Honesty in Politics

Posted on Sunday, 28 August 2011

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Questioning a politician’s honesty seems like a pointless endeavor yet one website dedicates its resources to this task. In an era when news channels are pandering to our emotions and working on obvious agendas, PolitiFact acts as a mediator and fact-checker for the raconteurs of our society.

On the PolitiFact site, The Truth-O-Meter® rates a statement and classifies it into one of six categories (as described on their site):

  • True  – The statement is accurate and there’s nothing significant missing.
  • Mostly True – The statement is accurate but needs clarification or additional information.
  • Half True – The statement is partially accurate but leaves out important details or takes things out of context.
  • Barely True – The statement contains some element of truth but ignores critical facts that would give a different impression.
  • False – The statement is not accurate.
  • Pants on Fire – The statement is not accurate and makes a ridiculous claim.

This system is built with the understanding that the truth is not always easy to define. Sometimes statements have modicums of truth to them that are wrapped up in agenda building lies. Sometimes lies are bolstered by small truths to increase their credibility.

This scale helps to quickly identify the truth in an individual statement, but what happens when you take the ratings and compile them? When this data is compiled and evaluated as a whole, does it tell us anything about our society? I decided to find out.

Experiment Procedure

When I first came up with the idea to do this, I went through the entire list of people and copied the data by hand into a spreadsheet. It was tedious and didn’t amount to anything at the time; however, the idea never left me. Earlier this year, I decided to write a program to scan the site for me and put the information into spreadsheets. I assigned numerical values to each of the ratings; True would be equal to 1 and False would be equal to 0. The other values were set to even intervals between those. Pants on Fire is a special case that is arguably worse than a simple lie so I gave it the value of -0.5.

With the rating scale set, the next step was to organize the data into meaningful categories. I decided to split the data by: political party, state, and house or senate. There was some data that did not fit into these categories but I felt that these categories would be the most revealing. Using these categories, I then calculated averages. To do this, I took a basic weighted average of each person or organization by multiplying the number of each type of statement they gave (true, half-true etc.) with the value I assigned to each type of statement.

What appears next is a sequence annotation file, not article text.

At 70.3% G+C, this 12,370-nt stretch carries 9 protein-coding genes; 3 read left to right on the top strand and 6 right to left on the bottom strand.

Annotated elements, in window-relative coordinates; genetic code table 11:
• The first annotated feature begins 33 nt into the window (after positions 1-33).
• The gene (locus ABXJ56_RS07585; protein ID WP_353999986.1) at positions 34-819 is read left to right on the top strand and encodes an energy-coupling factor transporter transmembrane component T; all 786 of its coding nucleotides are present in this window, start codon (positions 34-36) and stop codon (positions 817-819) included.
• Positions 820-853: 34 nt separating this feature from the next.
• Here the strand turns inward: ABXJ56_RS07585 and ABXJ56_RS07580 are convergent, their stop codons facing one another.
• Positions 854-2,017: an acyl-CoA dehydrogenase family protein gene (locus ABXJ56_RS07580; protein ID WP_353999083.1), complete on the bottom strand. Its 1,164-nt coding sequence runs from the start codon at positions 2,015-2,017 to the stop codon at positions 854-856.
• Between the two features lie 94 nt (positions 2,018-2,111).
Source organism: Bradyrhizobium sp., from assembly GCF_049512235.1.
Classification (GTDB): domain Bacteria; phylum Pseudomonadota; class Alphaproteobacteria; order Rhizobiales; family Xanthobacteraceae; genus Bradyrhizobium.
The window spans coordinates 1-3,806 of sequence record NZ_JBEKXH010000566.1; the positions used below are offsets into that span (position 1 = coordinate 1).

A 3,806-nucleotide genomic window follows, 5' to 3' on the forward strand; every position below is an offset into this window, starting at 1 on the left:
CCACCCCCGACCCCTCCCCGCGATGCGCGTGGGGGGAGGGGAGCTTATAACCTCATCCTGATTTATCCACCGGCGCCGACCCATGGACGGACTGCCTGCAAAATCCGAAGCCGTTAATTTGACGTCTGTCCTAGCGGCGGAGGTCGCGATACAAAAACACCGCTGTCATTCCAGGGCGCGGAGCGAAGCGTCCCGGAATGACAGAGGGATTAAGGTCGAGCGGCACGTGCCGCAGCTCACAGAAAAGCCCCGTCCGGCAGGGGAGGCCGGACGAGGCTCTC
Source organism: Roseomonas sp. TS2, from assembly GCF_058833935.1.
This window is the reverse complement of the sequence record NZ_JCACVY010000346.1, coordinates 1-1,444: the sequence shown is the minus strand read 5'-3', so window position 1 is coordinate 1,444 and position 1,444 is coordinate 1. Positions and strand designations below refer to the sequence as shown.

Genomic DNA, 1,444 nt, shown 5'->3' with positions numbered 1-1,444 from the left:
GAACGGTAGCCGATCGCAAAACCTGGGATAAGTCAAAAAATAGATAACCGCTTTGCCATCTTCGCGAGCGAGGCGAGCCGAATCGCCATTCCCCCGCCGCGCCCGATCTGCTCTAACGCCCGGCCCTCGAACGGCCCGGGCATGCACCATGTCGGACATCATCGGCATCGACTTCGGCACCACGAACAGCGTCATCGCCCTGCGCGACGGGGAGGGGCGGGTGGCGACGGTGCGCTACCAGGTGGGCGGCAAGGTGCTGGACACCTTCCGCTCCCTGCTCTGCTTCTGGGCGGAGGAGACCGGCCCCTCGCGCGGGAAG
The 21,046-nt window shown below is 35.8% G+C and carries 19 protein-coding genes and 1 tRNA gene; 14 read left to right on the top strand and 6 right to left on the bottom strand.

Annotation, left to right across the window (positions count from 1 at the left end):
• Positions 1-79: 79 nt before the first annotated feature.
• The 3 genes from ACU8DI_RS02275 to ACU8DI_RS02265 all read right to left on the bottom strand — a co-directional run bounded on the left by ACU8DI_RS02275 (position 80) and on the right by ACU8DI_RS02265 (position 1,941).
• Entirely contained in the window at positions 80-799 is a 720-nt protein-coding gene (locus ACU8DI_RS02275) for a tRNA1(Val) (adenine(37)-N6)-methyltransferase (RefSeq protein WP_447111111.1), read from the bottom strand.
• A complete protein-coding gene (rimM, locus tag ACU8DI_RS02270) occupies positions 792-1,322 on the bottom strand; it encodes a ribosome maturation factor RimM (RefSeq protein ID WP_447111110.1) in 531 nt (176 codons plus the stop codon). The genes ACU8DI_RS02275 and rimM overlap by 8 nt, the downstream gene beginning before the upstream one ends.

For example if John Doe had 5 true statements, 3 half-true statements, and 2 lies the formula would be:

Weighted Average Equation

This gave me an average for the person. I then used this value and similar values of the data in each category to find averages for the set.

In finding the averages for the set, I could have instead found the total number of each type of statement within the category and found a total weighted average but I found that doing this would lead to tremendously talkative politicians throwing off the average. While looking at the results, keep in mind they are averages of the subject’s honesty, not averages of total statement honesty.

Results

The data is given as a percentage. The higher the percentage, the more honest the statements in a set were. I captured the data on July 15, 2011.

Total Data

  • 35.90% Honest
  • 1255 Data Points
  • 3763 Statements

This is a compilation of all the data on the site that can be traced to a human or an organization. It does not include such things as chain-mail.

Total Republicans

  • 29.00% Honest
  • 393 Data Points
  • 1409 Statements
Everyone who is identified as a Republican on the site

Total Democrats

  • 40.53% Honest
  • 360 Data Points
  • 1268 Statements

Everyone who is identified as a Democrat on the site

Senate

Total

  • 49.33% Honest
  • 53 Data Points
  • 394 Statements

Senate Republicans

  • 42.40% Honest
  • 26 Data Points
  • 306 Statements

Senate Democrats

  • 56.00% Honest
  • 27 Data Points
  • 88 Statements

House of Representatives

Total

  • 33.01% Honest
  • 101 Data Points
  • 310 Statements

Senate Republicans

  • 25.19% Honest
  • 60 Data Points
  • 193 Statements

Senate Democrats

  • 43.18% Honest
  • 41 Data Points
  • 117 Statements

States

For this, I only compiled data for states that had at least three data points. These are not just state politicians; they are any politician that hails from a state. It is more of a measure of what kind of politicians a state produces rather than an evaluation of a state’s current politicians.